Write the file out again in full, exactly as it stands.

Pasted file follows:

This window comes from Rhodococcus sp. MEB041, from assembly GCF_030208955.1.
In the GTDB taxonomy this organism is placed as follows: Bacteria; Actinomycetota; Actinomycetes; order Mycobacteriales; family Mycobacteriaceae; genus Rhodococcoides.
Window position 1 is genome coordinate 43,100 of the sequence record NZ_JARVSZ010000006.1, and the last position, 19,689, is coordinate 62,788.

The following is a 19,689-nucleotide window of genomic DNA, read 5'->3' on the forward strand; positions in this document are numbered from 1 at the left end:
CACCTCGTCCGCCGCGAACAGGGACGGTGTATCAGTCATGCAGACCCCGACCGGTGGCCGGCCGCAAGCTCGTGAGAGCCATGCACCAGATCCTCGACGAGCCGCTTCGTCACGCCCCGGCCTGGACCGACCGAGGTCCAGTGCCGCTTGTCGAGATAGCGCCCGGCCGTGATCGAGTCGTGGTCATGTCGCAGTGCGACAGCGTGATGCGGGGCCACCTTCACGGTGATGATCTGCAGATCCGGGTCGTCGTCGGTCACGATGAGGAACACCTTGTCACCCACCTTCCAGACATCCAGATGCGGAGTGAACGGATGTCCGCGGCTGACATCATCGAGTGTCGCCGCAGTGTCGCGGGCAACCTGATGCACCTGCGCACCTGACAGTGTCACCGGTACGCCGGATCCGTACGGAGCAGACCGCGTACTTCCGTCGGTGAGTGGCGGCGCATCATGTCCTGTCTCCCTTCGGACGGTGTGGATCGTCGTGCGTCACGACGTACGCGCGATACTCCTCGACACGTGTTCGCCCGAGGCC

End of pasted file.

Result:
This window comes from Rhodococcus sp. MEB041, from assembly GCF_030208955.1.
In the GTDB taxonomy this organism is placed as follows: Bacteria; Actinomycetota; Actinomycetes; order Mycobacteriales; family Mycobacteriaceae; genus Rhodococcoides.
Window position 1 is genome coordinate 43,100 of the sequence record NZ_JARVSZ010000006.1, and the last position, 19,689, is coordinate 62,788.

The following is a 19,689-nucleotide window of genomic DNA, read 5'->3' on the forward strand; positions in this document are numbered from 1 at the left end:
CACCTCGTCCGCCGCGAACAGGGACGGTGTATCAGTCATGCAGACCCCGACCGGTGGCCGGCCGCAAGCTCGTGAGAGCCATGCACCAGATCCTCGACGAGCCGCTTCGTCACGCCCCGGCCTGGACCGACCGAGGTCCAGTGCCGCTTGTCGAGATAGCGCCCGGCCGTGATCGAGTCGTGGTCATGTCGCAGTGCGACAGCGTGATGCGGGGCCACCTTCACGGTGATGATCTGCAGATCCGGGTCGTCGTCGGTCACGATGAGGAACACCTTGTCACCCACCTTCCAGACATCCAGATGCGGAGTGAACGGATGTCCGCGGCTGACATCATCGAGTGTCGCCGCAGTGTCGCGGGCAACCTGATGCACCTGCGCACCTGACAGTGTCACCGGTACGCCGGATCCGTACGGAGCAGACCGCGTACTTCCGTCGGTGAGTGGCGGCGCATCATGTCCTGTCTCCCTTCGGACGGTGTGGATCGTCGTGCGTCACGACGTACGCGCGATACTCCTCGACACGTGTTCGCCCGAGGCC